Chaldene

Summary

Chaldene
Chaldene-Jewitt-CFHT-annotated.gif
Chaldene imaged by the Canada-France-Hawaii Telescope in December 2001
Discovery [1]
Discovered byScott S. Sheppard
David C. Jewitt
Yanga R. Fernandez
Eugene A. Magnier
Discovery siteMauna Kea Observatory
Discovery date26 November 2000
Designations
Designation
Jupiter XXI
Pronunciation/kælˈdn/
Named after
Χαλδηνή Chaldēnē
S/2000 J 10
AdjectivesChaldenean /kældɪˈnən/
Orbital characteristics[2]
Epoch 27 April 2019 (JD 2458600.5)
Observation arc17.46 yr (6,376 days)
0.1604721 AU (24,006,280 km)
Eccentricity0.1500864
–759.88 d
159.35152°
0° 28m 25.54s / day
Inclination164.25379° (to ecliptic)
215.26817°
340.66981°
Satellite ofJupiter
GroupCarme group
Physical characteristics[4]
Mean diameter
4 km
Albedo0.04 (assumed)
22.5[3]
16.0[2]

Chaldene /kælˈdn/, also known as Jupiter XXI, is a retrograde irregular satellite of Jupiter. It was discovered by a team of astronomers from the University of Hawaii led by Scott S. Sheppard, in 2000, and given the temporary designation S/2000 J 10.[5][1][6]

Chaldene is about 3.8 kilometres in diameter, and orbits Jupiter at an average distance of 22,713,000 km in 759.88 days, at an inclination of 167° to the ecliptic (169° to Jupiter's equator), in a retrograde direction and with an eccentricity of 0.2916.

It was named in October 2002 after Chaldene, the mother of Solymos by Zeus in Greek mythology.[7]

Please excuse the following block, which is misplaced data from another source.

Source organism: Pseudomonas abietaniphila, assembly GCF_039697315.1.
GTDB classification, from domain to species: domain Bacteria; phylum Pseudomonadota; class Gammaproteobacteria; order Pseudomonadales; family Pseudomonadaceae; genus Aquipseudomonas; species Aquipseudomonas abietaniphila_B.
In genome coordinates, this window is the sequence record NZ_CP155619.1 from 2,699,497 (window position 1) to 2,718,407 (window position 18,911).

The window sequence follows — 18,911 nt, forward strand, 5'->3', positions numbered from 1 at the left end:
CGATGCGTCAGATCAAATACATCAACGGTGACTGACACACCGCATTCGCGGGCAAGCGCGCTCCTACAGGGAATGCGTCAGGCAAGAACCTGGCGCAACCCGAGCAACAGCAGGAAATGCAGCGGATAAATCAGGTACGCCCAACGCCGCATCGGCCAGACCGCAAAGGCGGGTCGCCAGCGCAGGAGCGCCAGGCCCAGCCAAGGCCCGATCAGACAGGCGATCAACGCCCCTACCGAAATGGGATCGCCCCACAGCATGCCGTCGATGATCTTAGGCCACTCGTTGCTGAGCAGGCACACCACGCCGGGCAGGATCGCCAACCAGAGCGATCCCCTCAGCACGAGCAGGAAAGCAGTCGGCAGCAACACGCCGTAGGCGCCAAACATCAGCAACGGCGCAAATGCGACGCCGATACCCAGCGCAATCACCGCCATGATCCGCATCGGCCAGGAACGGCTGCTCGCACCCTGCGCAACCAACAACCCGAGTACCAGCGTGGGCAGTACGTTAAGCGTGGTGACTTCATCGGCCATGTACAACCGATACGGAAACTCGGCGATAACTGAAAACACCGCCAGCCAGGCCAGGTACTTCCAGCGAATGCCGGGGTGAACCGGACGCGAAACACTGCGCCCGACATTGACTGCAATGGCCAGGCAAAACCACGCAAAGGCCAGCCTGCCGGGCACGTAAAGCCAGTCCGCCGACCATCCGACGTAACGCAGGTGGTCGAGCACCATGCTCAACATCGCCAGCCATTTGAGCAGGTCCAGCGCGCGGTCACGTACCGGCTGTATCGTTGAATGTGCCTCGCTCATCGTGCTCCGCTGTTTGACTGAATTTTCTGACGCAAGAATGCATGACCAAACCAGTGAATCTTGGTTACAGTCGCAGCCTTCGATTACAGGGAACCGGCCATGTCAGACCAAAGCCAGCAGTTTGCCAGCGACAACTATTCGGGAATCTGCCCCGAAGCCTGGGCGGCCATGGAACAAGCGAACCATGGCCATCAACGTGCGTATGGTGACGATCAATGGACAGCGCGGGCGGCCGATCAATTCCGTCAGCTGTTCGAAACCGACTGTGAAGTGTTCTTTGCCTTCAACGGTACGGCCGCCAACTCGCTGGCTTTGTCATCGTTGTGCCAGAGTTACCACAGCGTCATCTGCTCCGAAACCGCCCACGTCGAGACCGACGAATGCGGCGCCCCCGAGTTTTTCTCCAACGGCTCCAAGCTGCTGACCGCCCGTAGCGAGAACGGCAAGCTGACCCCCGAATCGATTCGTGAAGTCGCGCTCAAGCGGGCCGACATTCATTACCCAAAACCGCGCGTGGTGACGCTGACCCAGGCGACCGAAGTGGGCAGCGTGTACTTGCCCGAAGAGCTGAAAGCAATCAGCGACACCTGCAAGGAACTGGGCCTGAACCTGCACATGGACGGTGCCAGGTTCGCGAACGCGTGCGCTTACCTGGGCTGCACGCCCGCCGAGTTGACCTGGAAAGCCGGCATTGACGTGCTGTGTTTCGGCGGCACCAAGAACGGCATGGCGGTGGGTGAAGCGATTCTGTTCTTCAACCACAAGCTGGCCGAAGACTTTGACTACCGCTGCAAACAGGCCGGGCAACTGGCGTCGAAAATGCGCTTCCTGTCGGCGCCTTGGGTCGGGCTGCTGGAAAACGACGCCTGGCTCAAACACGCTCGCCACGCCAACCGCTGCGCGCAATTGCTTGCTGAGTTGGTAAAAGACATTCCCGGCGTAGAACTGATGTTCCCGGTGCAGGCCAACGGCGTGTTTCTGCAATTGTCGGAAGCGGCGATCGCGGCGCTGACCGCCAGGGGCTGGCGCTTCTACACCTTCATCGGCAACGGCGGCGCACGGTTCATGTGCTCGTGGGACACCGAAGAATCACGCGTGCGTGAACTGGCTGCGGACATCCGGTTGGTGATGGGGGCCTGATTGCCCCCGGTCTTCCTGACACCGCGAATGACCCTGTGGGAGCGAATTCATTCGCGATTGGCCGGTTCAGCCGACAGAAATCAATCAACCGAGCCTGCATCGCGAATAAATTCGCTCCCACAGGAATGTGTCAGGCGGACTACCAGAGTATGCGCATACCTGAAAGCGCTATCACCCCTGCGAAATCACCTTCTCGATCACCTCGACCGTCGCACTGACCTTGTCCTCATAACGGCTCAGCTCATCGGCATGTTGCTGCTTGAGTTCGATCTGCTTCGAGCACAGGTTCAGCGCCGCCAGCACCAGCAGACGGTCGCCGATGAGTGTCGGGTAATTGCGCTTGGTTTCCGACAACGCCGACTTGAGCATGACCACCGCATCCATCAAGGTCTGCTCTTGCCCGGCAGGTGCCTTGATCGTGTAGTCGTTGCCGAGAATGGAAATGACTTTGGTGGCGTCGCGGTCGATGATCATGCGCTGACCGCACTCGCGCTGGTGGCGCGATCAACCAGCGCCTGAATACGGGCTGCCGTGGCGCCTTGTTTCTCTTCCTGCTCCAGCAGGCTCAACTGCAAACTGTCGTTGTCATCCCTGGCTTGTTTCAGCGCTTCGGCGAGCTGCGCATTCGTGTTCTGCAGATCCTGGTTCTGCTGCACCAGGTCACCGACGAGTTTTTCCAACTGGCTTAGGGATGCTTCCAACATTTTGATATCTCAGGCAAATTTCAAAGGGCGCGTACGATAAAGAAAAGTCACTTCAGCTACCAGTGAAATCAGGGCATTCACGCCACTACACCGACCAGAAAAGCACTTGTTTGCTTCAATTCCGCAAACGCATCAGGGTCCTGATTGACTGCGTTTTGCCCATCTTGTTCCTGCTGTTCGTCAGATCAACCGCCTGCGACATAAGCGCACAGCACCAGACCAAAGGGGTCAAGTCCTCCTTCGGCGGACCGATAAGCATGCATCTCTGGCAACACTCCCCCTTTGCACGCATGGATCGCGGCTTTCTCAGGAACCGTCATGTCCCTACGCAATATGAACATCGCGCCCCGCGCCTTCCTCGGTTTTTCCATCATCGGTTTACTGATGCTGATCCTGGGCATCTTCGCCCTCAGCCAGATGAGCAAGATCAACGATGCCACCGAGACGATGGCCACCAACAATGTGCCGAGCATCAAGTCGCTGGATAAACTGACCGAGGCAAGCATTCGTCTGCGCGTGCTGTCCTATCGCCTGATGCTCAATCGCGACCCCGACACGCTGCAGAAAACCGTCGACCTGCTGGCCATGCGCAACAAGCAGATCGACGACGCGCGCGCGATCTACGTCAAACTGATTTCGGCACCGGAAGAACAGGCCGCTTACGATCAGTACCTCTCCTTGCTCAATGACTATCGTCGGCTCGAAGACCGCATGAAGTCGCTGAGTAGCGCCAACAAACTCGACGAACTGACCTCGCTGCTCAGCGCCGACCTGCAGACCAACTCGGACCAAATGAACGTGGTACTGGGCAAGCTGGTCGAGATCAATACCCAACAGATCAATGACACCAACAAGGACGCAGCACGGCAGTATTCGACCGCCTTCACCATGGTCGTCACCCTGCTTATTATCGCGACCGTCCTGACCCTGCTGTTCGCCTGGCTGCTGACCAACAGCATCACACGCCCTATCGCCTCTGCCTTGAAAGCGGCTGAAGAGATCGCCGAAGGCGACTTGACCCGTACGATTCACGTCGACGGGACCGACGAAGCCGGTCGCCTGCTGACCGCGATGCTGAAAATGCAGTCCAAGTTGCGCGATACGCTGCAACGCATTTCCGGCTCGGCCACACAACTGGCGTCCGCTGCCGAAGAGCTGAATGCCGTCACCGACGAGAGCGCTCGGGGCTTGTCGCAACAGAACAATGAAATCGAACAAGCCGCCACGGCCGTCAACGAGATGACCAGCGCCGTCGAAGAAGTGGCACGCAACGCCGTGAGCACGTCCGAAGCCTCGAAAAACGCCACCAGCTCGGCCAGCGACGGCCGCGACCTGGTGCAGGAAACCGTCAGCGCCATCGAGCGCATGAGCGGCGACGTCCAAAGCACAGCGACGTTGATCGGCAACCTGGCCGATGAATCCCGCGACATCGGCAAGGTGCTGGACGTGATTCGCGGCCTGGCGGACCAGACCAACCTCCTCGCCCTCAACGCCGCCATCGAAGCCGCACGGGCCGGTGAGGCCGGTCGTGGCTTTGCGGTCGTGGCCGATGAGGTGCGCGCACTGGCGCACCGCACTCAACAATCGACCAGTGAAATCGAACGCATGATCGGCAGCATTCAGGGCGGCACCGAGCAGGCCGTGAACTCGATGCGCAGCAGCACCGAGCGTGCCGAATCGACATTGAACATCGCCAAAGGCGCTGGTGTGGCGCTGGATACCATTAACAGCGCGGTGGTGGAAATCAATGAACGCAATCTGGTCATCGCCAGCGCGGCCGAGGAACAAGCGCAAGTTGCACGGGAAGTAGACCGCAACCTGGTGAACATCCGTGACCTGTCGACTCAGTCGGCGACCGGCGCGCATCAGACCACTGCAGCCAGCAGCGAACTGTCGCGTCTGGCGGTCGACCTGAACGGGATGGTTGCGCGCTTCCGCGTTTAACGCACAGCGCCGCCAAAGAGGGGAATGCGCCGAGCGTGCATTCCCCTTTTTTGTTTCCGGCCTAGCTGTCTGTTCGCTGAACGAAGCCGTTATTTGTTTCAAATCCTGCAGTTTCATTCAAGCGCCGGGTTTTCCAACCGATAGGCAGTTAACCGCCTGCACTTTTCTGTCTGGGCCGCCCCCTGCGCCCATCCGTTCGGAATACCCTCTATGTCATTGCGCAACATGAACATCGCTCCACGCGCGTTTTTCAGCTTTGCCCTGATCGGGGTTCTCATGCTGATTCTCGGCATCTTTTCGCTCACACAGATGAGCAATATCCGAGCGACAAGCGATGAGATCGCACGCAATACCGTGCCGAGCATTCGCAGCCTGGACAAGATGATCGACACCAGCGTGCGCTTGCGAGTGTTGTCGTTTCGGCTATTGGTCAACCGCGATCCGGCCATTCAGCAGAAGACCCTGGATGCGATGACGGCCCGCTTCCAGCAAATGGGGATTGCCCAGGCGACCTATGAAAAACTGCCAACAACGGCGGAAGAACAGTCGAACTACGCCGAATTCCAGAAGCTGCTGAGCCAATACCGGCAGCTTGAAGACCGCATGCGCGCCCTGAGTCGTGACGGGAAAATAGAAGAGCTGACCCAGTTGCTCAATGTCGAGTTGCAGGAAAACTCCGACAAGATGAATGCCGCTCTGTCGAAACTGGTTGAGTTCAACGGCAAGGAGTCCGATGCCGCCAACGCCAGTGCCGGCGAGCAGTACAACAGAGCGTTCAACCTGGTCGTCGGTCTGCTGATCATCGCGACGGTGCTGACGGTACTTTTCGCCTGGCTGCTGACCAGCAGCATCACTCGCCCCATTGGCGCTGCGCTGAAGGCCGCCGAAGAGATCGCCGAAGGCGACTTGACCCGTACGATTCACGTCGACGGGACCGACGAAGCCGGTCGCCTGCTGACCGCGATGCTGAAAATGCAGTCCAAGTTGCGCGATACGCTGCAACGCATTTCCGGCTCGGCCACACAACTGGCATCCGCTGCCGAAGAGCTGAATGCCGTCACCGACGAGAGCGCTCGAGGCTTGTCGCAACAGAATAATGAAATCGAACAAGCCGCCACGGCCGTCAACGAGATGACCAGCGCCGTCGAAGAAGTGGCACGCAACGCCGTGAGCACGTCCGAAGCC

It belongs to the Carme group, made up of irregular retrograde moons orbiting Jupiter at a distance ranging between 23 and 24 Gm and at an inclination of about 165°.

References

  1. ^ a b MPEC 2001-A29: S/2000 J 7, S/2000 J 8, S/2000 J 9, S/2000 J 10, S/2000 J 11 2001 January 15 (discovery and ephemeris)
  2. ^ a b "M.P.C. 115890" (PDF). Minor Planet Circular. Minor Planet Center. 27 August 2019.
  3. ^ Sheppard, Scott. "Scott S. Sheppard - Jupiter Moons". Department of Terrestrial Magnetism. Carnegie Institution for Science. Retrieved 26 November 2020.
  4. ^ "Planetary Satellite Physical Parameters". Jet Propulsion Laboratory. 19 February 2015. Retrieved 26 November 2020.
  5. ^ IAUC 7555: Satellites of Jupiter Archived 2002-09-16 at the Wayback Machine 2001 January 5 (discovery)
  6. ^ MPEC 2001-T59: S/2000 J 8, S/2000 J 9, S/2000 J 10 2001 October 15 (revised ephemeris)
  7. ^ IAUC 7998: Satellites of Jupiter 2002 October 22 (naming the moon)